Image: Cooperation, exemplary image. ;)
The famous robbers cave field experiment conducted by Muzafer Sherif (1954, 1958, 1961) investigated how and why group conflicts occur.
Sherif argued that conflict between groups (intergroup conflicts) occur in case of two groups are in competition for limited resources (like e.g recognition etc)
The research group arranged an artificial competitional environment (which does not necessarily reflect real life conditions) where friction conflict and frustration between the groups was likely to occur.It didn’t take long and the predictions of the researchers came true, the two groups had become strong rivals and behaved hostile to each other. The conflicts only subsided as the researchers began to create situations in which the opposing groups had to solve problems together, thus creating a common goal and vision to achieve these goals.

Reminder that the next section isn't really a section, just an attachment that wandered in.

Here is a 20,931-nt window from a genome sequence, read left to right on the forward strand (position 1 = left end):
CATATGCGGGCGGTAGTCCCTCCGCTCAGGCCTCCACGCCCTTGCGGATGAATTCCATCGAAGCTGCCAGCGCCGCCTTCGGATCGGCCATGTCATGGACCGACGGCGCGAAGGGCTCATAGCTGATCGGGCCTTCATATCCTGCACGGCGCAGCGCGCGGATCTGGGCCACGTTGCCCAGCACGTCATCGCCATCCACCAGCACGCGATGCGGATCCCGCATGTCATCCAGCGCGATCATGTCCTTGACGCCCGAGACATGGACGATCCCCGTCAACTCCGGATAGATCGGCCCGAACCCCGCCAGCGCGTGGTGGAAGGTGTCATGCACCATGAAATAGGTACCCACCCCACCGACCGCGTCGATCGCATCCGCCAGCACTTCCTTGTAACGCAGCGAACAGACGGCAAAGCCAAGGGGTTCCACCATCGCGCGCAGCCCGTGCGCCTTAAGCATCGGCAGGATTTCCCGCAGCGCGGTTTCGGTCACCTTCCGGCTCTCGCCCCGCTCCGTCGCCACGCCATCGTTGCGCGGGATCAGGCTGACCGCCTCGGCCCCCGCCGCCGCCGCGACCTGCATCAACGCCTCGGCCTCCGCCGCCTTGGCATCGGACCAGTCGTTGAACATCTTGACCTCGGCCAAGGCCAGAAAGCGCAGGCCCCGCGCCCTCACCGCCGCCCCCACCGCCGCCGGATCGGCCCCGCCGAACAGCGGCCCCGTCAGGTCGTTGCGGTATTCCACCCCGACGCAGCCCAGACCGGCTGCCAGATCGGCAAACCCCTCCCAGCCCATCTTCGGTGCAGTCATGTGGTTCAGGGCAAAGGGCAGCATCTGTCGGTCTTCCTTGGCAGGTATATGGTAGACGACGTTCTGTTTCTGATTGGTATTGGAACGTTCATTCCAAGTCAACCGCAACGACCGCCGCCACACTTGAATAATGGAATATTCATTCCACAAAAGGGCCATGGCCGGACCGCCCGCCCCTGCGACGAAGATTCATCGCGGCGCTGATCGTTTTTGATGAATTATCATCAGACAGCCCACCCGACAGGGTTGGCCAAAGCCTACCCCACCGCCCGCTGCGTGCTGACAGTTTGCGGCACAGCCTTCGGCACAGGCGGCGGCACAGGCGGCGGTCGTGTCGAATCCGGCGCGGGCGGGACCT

Sherifs studies could teach us a little bit about organizational conflicts like eg silo thinking, political and ego driven processes, etc – which we are often confronted with in our work as experience designers and which have a direct impact on product development and at the end of the day: the users’s experience. The experiemnts also emphasize how important it is to have common goals and therefore a common vision.
The study was and is ethically questionable and was also biased. Nevertheless I think it can teach us about how intergroup conflicts occur, what to do against it – also in organizational structures and teams.
Sherif, M. (1954). Experimental study of positive and negative intergroup attitudes between experimentally produced groups: robbers cave study.